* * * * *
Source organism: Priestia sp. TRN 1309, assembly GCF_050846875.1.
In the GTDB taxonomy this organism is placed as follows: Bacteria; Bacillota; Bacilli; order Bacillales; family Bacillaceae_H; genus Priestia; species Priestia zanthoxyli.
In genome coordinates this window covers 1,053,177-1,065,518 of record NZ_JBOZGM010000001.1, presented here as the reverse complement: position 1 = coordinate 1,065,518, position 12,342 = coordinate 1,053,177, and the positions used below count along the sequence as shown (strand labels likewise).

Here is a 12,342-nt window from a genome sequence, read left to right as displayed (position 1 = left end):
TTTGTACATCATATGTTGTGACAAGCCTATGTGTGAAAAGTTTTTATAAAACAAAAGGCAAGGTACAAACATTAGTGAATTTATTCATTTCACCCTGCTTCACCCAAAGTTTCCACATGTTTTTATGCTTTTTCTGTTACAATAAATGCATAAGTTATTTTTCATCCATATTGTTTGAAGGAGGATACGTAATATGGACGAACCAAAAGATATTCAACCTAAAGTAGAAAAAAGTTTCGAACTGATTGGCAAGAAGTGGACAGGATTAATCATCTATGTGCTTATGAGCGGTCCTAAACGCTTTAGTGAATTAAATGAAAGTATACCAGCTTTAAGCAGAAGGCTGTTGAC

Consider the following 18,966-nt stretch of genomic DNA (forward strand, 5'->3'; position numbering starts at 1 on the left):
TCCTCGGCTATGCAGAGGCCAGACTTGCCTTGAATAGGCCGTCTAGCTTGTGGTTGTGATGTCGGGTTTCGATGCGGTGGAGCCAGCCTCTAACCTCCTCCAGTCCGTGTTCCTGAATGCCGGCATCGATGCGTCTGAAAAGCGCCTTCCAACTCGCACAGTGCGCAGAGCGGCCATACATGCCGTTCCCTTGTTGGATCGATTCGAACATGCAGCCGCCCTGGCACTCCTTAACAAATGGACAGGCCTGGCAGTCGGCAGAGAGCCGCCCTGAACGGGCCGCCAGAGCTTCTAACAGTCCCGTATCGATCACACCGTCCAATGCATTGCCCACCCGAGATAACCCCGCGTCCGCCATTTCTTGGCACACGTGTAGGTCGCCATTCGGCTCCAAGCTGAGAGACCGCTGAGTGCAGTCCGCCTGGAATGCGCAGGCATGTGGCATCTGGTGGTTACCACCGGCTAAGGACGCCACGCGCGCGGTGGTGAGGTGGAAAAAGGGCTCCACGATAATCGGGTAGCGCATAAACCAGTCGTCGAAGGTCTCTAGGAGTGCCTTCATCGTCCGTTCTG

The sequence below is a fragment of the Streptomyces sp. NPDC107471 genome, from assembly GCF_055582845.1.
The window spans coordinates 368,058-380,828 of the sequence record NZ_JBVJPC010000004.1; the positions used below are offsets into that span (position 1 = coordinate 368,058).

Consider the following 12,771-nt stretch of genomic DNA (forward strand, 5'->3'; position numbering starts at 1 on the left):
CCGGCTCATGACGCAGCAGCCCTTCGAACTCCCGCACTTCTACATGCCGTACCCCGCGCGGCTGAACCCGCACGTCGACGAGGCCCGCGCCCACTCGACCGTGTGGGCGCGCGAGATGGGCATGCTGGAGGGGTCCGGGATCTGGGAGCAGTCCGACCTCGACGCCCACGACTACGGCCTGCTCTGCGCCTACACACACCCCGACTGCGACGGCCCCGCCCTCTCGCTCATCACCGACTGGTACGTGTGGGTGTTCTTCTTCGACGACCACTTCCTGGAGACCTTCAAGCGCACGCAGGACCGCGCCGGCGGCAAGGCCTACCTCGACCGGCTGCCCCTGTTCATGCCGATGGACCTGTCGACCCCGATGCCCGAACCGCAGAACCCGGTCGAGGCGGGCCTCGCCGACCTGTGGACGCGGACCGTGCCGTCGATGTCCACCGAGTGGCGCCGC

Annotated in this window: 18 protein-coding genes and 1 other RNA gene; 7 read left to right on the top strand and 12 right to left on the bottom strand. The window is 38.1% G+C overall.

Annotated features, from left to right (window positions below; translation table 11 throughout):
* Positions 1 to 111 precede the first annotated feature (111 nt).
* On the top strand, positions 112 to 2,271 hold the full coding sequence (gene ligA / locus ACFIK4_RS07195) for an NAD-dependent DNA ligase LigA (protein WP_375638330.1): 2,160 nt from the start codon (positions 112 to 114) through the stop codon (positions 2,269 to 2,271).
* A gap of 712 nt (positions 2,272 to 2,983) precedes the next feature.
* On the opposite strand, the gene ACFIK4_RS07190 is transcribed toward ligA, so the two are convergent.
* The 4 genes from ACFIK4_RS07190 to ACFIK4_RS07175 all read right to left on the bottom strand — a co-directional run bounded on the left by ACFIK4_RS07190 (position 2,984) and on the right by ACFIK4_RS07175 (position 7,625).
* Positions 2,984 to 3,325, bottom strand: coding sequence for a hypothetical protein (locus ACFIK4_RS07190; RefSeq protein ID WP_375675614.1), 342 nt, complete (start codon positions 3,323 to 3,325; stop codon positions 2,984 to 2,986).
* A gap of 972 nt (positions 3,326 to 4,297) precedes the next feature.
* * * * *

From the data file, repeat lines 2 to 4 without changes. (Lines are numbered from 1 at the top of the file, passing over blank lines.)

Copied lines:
In the GTDB taxonomy this organism is placed as follows: Bacteria; Bacillota; Bacilli; order Bacillales; family Bacillaceae_H; genus Priestia; species Priestia zanthoxyli.
In genome coordinates this window covers 1,053,177-1,065,518 of record NZ_JBOZGM010000001.1, presented here as the reverse complement: position 1 = coordinate 1,065,518, position 12,342 = coordinate 1,053,177, and the positions used below count along the sequence as shown (strand labels likewise).

Here is a 12,342-nt window from a genome sequence, read left to right as displayed (position 1 = left end):